On 2nd November, 1541, Archbishop Cranmer, presented a written statement of the allegations to Henry VIII. Cranmer wrote that Queen Catherine had been accused by Hall of "dissolute living before her marriage with Francis Dereham, and that was not secret, but many knew it." (5) Henry reacted with disbelief and told Cranmer that he did not think there was any foundation in these malicious accusations; nevertheless, Cranmer was to investigate the matter more thoroughly. "You are not to desist until you have got to the bottom of the pot." (6) Henry told Thomas Wriothesley that "he could not believe it to be true, and yet, the accusation having once been made, he could be satisfied till the certainty hereof was known; but he could not, in any wise, that in the inquisition any spark of scandal should arise against the Queen." (7)

Jane Boleyn (Lady Rochford) was interviewed in some depth. She had previously given evidence against her husband, George Boleyn, and sister-in-law, Anne Boleyn. She claimed that at first Catherine rejected the advances of Culpeper. She quoted her as saying: "Will this never end?" and asking Lady Rochford to "bid him desire no more to trouble me, or send to me." But Culpeper had been persistent, and eventually the Queen had admitted him into her chamber in private. Lady Rochford was asked to stand guard in case the King came. Rochford added that she was convinced that Culpeper had been sexually intimate "considering all things that she hath heard and seen between them". (8)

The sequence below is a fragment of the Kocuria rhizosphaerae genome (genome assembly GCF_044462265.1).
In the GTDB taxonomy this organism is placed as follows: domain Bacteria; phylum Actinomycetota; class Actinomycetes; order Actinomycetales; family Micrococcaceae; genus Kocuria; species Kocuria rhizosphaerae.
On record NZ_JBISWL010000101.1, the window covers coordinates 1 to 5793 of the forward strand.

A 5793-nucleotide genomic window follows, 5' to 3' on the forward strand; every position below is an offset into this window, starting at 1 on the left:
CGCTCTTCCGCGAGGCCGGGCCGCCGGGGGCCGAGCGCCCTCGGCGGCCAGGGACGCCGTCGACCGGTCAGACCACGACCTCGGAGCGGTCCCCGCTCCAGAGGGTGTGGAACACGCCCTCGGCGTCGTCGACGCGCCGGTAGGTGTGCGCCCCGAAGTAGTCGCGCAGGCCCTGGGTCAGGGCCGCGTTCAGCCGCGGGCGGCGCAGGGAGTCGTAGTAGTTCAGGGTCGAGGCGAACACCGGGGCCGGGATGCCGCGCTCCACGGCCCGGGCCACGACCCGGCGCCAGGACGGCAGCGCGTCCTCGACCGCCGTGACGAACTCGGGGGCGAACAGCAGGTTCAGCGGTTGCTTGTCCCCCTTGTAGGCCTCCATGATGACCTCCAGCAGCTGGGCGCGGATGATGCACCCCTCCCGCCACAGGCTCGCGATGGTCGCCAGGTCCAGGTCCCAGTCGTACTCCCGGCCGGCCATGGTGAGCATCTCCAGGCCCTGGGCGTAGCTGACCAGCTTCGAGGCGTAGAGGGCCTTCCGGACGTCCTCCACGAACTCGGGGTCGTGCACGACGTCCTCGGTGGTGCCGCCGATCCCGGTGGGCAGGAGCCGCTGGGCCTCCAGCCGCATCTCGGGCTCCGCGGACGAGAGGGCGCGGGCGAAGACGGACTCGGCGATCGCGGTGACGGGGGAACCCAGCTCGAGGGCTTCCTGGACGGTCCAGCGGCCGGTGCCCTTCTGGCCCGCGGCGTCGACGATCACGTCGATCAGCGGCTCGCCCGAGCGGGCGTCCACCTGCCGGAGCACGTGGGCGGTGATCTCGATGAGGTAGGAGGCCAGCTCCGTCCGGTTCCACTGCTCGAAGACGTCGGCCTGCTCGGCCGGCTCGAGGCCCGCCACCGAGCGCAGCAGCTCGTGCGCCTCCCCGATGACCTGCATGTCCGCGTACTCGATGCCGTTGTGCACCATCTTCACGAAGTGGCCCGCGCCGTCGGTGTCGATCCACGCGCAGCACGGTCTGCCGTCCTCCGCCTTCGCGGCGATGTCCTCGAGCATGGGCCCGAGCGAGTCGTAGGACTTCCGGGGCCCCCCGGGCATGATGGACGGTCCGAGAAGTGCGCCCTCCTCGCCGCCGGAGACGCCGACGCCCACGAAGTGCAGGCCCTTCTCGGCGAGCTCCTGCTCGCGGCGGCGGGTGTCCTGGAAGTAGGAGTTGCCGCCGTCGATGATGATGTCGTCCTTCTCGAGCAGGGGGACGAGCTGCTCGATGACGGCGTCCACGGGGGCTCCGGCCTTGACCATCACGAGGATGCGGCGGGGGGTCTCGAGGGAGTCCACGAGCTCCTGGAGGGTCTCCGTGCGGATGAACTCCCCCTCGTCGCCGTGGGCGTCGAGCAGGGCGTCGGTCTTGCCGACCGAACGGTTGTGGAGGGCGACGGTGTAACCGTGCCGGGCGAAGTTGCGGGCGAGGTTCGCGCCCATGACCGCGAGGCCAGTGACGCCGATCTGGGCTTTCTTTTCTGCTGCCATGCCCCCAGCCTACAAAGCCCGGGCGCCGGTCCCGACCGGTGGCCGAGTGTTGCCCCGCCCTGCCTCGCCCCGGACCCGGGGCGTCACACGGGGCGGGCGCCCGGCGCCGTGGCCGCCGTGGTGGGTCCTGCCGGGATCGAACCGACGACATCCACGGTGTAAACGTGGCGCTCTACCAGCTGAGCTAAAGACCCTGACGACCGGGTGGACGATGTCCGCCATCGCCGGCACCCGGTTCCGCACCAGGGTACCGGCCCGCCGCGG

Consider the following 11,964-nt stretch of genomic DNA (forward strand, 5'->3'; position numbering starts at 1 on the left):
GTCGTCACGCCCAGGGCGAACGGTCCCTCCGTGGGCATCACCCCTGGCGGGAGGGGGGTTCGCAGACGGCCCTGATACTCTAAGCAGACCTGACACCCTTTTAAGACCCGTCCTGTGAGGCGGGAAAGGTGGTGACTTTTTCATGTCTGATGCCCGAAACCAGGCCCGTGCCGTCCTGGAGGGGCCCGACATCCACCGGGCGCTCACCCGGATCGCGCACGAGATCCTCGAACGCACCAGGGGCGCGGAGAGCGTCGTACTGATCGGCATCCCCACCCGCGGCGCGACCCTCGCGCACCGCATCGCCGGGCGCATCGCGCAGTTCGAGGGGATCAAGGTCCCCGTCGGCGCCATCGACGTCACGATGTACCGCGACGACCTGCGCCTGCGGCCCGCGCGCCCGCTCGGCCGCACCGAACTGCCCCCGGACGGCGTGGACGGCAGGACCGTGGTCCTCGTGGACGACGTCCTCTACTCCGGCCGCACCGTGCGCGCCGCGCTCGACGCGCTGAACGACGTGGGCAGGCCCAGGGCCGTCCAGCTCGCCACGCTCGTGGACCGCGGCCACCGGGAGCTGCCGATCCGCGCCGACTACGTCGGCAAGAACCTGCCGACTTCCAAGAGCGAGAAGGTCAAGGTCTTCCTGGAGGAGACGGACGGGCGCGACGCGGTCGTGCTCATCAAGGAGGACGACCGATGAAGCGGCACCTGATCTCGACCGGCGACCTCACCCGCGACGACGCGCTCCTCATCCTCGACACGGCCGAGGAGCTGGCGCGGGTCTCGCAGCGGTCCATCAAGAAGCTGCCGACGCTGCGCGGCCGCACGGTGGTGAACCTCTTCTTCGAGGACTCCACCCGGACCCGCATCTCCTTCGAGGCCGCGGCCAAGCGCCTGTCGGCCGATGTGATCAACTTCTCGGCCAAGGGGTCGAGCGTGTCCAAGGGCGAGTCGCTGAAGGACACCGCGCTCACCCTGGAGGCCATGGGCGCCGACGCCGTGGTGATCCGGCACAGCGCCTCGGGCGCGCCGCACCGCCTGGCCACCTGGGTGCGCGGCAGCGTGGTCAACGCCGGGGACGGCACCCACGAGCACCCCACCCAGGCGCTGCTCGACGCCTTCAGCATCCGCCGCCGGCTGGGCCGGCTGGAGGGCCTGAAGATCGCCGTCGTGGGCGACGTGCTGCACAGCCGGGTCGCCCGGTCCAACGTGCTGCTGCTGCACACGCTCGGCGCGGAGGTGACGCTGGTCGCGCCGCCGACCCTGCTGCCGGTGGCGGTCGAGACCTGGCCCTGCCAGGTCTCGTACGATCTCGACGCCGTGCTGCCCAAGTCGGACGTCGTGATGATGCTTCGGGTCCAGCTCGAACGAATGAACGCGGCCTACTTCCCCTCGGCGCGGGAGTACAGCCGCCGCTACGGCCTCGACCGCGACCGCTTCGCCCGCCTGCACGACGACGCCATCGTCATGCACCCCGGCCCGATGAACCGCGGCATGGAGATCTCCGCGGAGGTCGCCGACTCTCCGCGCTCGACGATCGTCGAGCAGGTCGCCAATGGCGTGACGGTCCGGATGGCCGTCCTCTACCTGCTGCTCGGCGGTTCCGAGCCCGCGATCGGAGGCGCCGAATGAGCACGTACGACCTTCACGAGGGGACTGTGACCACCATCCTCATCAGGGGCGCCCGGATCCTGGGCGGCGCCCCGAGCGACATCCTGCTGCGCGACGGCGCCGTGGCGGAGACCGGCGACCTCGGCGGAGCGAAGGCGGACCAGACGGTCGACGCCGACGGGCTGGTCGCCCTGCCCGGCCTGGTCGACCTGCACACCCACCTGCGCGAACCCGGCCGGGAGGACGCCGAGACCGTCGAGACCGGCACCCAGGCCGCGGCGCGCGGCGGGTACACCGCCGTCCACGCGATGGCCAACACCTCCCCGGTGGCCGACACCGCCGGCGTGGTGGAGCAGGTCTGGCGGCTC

Antonia Fraser, the author of The Six Wives of Henry VIII (1992), is highly critical of the evidence provided by Lady Rochford: "Lady Rochford attempted to paint herself as an innocent bystander who had somehow been at the other end of the room where the Queen was meeting Culpeper, without knowing what was going on. Catherine on the other hand reversed the image and described a woman, like Eve, who had persistently tempted her with seductive notions of dalliance; while Culpeper too took the line that Lady Rochford had 'provoked' him into a clandestine relationship with the Queen... Once again, as with the technicalities of the Queen's adultery, absolute truth - and thus relative blame - is impossible to establish." (9)